PM calls for panel to monitor Palestinian incitement to violence


WASHINGTON (May 15) -- Prime Minister Binyamin Netanyahu called yesterday for the creation of a tripartite committee to monitor Palestinian "incitement to violence."

The suggestion came as he and his aides sought a bridging formula that might eventually enable the IDF to withdraw from more than nine percent of the West Bank without immediately complying with the US recommendation that 13.1% be given up.

"The committee could include legislators from all three sides," Netanyahu said in a speech to the Washington Institute for Near East Policy, indicating that it could consist of Israelis, Americans, and Palestinians.

Netanyahu's presentation of his ideas to the institute, and in a series of meetings on Capitol Hill, preceded his second round of talks with US Secretary of State Madeleine Albright, which started late last night.

Netanyahu confirmed yesterday that the depth of the IDF's third redeployment in the West Bank has been the overriding issue in his talks with Albright and the concurrent deliberations of the Israeli and American experts.

"We have to know how much more land will have to be given up in a third redeployment," Netanyahu said in his speech. "The issue is not how many slices [of land there will be], but the total amount."

Implicit in his remarks was the notion that there must be a finite end to the process of withdrawal in the West Bank and that the more territory to be relinquished in the third pullback, the less will be handed over in the pending second one.

This was also his approach in a series of meeting with legislators on Capitol Hill yesterday.

Netanyahu's first session there was with the powerful Senate House Committee on Foreign Policy, where he was warmly greeted by House Speaker Newt Gingrich and Senate Majority Leader Trent Lott. At his side on the dais was Likud MK Meir Sheetrit.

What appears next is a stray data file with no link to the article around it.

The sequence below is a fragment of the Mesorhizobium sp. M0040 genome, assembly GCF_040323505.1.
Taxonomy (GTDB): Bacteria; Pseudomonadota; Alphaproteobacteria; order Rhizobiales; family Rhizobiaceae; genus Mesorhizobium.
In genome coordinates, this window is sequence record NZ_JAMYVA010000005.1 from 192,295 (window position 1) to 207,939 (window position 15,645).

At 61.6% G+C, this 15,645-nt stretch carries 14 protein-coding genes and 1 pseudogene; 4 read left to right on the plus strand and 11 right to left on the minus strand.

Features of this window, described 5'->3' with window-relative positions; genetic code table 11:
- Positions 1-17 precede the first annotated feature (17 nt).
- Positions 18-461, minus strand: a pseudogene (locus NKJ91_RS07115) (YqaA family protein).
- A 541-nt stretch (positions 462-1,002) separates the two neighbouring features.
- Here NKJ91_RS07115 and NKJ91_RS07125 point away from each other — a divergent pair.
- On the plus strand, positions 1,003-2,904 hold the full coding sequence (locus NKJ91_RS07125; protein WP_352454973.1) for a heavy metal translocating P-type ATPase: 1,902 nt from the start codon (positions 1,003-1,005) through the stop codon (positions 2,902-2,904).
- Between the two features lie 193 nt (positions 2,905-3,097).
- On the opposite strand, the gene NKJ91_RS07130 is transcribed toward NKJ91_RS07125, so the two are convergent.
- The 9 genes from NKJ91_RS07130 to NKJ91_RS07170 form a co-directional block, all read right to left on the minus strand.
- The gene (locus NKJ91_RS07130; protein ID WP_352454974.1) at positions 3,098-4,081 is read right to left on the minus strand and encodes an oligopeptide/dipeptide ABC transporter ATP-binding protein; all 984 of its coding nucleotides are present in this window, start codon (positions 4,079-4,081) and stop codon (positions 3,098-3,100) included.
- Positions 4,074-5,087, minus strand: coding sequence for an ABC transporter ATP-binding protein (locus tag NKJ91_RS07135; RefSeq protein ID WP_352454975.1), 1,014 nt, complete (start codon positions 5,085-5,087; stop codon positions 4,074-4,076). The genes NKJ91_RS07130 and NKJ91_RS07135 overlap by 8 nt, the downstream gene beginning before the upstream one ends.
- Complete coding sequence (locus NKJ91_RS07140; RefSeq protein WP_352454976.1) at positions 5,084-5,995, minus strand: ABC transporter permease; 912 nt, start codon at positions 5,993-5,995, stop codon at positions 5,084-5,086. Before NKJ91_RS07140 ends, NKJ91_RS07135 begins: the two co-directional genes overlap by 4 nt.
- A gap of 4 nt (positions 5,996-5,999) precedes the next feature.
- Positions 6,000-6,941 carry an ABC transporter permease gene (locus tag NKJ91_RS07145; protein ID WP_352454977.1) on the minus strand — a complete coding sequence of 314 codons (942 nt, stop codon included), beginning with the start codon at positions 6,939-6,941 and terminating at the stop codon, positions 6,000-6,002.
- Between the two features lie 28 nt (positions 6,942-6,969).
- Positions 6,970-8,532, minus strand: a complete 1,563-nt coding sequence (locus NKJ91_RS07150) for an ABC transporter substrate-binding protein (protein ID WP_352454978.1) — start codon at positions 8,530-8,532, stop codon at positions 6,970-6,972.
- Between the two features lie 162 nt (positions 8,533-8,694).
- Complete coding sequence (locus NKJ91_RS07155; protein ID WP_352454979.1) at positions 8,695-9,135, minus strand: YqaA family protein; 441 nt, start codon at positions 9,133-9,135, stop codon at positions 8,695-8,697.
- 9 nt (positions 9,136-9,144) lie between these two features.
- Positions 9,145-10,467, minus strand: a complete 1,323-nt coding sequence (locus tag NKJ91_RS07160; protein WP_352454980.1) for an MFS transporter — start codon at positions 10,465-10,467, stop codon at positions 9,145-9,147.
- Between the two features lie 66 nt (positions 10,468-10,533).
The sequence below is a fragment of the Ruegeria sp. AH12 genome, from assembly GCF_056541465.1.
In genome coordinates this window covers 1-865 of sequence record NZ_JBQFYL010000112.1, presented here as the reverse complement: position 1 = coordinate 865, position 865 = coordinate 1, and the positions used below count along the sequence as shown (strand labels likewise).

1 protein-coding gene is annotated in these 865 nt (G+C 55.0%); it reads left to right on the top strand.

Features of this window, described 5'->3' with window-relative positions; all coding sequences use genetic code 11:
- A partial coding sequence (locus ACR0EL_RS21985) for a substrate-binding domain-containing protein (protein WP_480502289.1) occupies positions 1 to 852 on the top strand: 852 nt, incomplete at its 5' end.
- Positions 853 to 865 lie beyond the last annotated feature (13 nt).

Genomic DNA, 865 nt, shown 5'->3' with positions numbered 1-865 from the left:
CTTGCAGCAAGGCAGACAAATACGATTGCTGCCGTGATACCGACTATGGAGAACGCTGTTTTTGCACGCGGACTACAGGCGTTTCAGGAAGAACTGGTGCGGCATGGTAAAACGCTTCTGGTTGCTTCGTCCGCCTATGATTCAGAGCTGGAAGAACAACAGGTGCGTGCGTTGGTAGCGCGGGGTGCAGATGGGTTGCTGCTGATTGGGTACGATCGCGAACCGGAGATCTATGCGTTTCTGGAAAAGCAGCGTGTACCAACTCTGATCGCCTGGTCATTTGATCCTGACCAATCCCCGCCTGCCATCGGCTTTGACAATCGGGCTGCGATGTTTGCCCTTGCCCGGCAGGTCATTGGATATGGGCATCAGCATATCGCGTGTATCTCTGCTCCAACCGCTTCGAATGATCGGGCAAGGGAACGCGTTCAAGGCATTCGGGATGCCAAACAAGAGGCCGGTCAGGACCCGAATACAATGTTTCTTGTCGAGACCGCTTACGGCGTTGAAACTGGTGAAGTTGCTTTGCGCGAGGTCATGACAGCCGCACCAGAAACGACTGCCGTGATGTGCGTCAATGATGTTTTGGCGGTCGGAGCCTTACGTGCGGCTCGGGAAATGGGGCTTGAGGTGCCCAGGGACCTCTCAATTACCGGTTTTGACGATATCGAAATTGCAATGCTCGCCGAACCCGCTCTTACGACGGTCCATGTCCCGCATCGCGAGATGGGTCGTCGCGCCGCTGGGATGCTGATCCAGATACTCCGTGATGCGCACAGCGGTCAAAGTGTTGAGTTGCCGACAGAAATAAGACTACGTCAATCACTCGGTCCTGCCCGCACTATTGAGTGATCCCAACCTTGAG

The address to the Washington Institute was studded with skillfully-composed metaphors and frequent rhetorical flourishes, all meant to convince his audience that security is the foremost consideration in working out a viable peace agreement.

He contended that the peace treaties with Egypt and Jordan "are based on [the realization on the Arab side] that there is no credible war option."

Arguing that there is "a vital link between peace and security," Netanyahu said "a peace that is not secure will not endure."

He rejected the notion that normal relations with the neighboring states could be construed as compensation for risks that might be taken for the sake of an agreement.

"A cold peace is infinitely preferable to a hot war," he said. "Normalization is a bonus, but it is not the foundation of peace."

He expressed his government's willingness to abide by the Oslo Accords, but argued that "Oslo was meant to advance the peace without hurting security. We gave the Palestinians land [in return for their commitment] to fight terrorism. It failed."

Netanyahu recalled that 250 Israelis were killed due to terrorism after the Oslo Accords were signed, "because the Palestinians failed to crush the terrorism in their midst."

His concept of an anti-terrorism campaign included "public education" against hostility to Israel and the annulment of the Palestine Liberation Organization's Covenant.

PA Chairman Yasser Arafat's letter to US President Bill Clinton that the covenant's articles which contradict the Oslo Accords are invalid was deemed inadequate.

Instead, Netanyahu insisted that the Palestinian National Council meet and "tear it to bits."

Hillel Kuttler adds:

The Conference of Presidents of Major American Jewish Organizations sent a letter to Clinton asking for his reassurance that the US would "never second guess Israel on security matters" and to reiterate the US's position on a Palestinian state.

Recent statements by US officials have "created the perception of a shift in US policy on critical issues affecting relations with Israel," the letter said.

"We believe that you can put these concerns to rest by reaffirming the US's steadfast commitment to Israel, that has been the bulwark of the special relationship between our country and Israel," it said.

The letter acknowledged the administration's disavowals of US First Lady Hillary Clinton's support for a Palestinian state, but asked Clinton to inform Arafat that "any unilateral declaration of a Palestinian state would be a gross violation of the Oslo Accords and would not be recognized by the US."

© The Jerusalem Post

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